Check Out What the Sun in Alaska Does on Winter Solstice

By Jenn Gidman,  Newser Staff
Posted Dec 21, 2016 11:21 AM CST

The winter solstice is upon us, as of 5:44am EST, and as Wednesday is officially the shortest day of the year for everyone north of the equator, there's not much time to ruminate on an astronomical phenomenon we haven't seen since … well, last December. Here, the need-to-know (and fun-to-know) facts about the day, and its accompanying long night:

  • Vox offers a handy map of how much sunlight North America can expect on Wednesday, depending on location. Most of the Sun Belt states can bask in their 9.5 to 10.5 hours of rays, while parts of Alaska will receive anywhere from seven hours to … none.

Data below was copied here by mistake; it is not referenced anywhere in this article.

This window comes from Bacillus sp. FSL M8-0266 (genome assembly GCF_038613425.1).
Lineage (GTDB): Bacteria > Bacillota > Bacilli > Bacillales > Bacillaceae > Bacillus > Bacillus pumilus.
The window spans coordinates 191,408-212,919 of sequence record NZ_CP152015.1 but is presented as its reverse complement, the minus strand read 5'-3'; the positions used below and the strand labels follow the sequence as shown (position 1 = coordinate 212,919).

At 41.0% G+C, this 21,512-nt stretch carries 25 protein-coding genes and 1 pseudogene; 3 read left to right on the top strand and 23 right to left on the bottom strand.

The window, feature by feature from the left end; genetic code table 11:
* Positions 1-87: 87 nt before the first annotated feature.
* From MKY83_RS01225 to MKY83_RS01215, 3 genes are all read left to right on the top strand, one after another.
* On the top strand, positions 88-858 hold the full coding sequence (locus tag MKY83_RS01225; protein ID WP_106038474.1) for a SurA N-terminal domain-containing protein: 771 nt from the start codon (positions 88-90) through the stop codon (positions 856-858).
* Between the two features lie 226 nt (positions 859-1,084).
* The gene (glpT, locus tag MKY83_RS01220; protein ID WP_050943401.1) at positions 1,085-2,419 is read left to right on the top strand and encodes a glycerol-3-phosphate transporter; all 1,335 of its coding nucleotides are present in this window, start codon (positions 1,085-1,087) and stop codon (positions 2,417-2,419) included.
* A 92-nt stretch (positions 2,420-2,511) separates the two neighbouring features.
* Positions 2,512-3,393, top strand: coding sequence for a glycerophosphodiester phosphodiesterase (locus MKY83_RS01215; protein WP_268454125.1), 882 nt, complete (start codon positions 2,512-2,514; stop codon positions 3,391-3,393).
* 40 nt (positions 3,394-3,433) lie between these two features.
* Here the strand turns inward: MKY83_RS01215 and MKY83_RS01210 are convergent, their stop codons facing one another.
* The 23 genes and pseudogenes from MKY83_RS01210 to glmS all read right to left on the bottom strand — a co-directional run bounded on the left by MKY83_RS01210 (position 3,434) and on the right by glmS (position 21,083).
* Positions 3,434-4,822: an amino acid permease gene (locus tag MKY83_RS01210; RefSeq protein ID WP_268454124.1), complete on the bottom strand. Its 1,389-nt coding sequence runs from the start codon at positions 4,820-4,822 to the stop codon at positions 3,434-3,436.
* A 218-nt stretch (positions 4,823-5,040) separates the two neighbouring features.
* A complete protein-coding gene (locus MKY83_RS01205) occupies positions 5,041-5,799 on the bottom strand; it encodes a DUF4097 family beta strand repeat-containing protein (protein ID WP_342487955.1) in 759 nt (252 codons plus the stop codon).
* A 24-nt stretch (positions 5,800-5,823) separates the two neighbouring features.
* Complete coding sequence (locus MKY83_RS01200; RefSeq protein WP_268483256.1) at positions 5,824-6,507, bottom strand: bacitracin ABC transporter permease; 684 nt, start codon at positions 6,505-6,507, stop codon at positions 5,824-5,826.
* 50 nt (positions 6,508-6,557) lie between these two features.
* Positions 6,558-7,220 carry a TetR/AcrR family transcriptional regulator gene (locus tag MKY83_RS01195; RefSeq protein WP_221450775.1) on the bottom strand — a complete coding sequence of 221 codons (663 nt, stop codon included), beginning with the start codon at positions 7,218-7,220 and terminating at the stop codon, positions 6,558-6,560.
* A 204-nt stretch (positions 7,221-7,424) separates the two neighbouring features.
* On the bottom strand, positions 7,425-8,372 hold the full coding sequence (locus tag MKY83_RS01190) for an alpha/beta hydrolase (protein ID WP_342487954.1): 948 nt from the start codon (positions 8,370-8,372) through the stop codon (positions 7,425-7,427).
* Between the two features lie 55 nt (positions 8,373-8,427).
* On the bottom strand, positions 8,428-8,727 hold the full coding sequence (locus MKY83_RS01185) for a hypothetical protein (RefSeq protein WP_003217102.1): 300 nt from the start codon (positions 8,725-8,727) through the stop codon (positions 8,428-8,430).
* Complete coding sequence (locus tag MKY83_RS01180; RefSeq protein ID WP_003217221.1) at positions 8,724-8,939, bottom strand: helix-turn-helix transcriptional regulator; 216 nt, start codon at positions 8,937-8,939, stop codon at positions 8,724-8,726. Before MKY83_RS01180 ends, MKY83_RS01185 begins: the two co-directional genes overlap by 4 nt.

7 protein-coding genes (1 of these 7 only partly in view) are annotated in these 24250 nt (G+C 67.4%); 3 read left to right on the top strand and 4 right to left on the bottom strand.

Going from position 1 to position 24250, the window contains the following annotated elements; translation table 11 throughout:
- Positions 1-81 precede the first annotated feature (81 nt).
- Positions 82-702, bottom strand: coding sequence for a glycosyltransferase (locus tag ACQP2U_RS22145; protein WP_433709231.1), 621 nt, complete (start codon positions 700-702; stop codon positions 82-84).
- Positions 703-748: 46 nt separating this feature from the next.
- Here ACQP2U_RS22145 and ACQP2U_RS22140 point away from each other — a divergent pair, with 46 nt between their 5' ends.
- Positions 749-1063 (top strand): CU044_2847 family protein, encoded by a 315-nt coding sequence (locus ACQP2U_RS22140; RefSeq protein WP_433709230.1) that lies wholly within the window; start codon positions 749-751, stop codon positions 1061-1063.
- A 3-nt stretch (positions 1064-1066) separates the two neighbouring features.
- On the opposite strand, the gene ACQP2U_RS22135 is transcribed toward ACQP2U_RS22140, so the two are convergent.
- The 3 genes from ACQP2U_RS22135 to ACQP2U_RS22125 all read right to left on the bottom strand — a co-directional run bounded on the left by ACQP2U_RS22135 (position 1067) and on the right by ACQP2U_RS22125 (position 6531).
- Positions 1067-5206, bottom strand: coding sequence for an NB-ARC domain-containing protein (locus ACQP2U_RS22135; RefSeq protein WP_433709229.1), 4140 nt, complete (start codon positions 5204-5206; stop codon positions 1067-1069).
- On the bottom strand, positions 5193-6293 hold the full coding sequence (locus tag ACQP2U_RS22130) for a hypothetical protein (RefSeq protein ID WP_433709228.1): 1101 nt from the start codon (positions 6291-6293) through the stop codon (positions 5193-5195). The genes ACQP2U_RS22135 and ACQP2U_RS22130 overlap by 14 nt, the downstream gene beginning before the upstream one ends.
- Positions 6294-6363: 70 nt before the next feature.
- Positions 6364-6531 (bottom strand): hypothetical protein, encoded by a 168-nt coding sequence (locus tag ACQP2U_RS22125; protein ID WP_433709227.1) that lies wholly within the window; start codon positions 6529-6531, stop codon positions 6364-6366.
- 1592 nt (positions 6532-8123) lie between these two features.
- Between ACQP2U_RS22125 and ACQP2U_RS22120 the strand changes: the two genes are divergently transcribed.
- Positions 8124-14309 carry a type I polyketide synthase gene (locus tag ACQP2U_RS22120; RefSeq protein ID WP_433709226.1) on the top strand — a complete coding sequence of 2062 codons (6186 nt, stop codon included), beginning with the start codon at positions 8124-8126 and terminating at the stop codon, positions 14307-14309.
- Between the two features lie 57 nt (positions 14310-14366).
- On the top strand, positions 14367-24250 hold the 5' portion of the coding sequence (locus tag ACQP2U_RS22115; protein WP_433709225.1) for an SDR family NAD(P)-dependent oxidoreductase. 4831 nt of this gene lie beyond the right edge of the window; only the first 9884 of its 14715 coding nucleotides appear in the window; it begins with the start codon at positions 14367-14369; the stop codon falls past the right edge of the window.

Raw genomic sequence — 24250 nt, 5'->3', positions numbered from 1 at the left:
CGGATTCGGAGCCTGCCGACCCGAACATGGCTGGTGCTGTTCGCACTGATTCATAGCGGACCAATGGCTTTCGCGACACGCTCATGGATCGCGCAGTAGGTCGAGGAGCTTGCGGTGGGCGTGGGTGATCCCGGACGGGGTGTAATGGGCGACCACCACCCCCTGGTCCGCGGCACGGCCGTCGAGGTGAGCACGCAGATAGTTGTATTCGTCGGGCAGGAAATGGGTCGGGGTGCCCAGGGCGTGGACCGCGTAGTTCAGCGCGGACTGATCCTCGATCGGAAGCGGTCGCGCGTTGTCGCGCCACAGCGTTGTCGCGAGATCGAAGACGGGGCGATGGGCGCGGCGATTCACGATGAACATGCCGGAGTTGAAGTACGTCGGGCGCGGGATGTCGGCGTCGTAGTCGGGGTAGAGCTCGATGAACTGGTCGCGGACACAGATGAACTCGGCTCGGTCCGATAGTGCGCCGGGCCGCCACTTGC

• A mesmerizing time-lapse video shows the somewhat freaky occurrence of the winter solstice in Fairbanks, Alaska, where the sun glides along the horizon for a grand total of three hours or so before once more dipping into oblivion.
  • An explainer for the mechanics behind the solstice (including tilting angles and degrees) comes courtesy of Live Science.
  • National Geographic explains why 2016's earliest sunset doesn't take place Wednesday, but actually earlier in December for most of us. It all comes down to how our clocks don't quite sync up with the Earth's.
  • A walk back through winter solstices past is offered by the Huffington Post, which looks at pagan rituals of yesteryear and how they've morphed into modern-day ceremonies at places like Stonehenge.
  • Don't forget to check out Wednesday's Google Doodle created just for the occasion.
(Six years ago, a rare event in the sky coincided with the winter solstice.)

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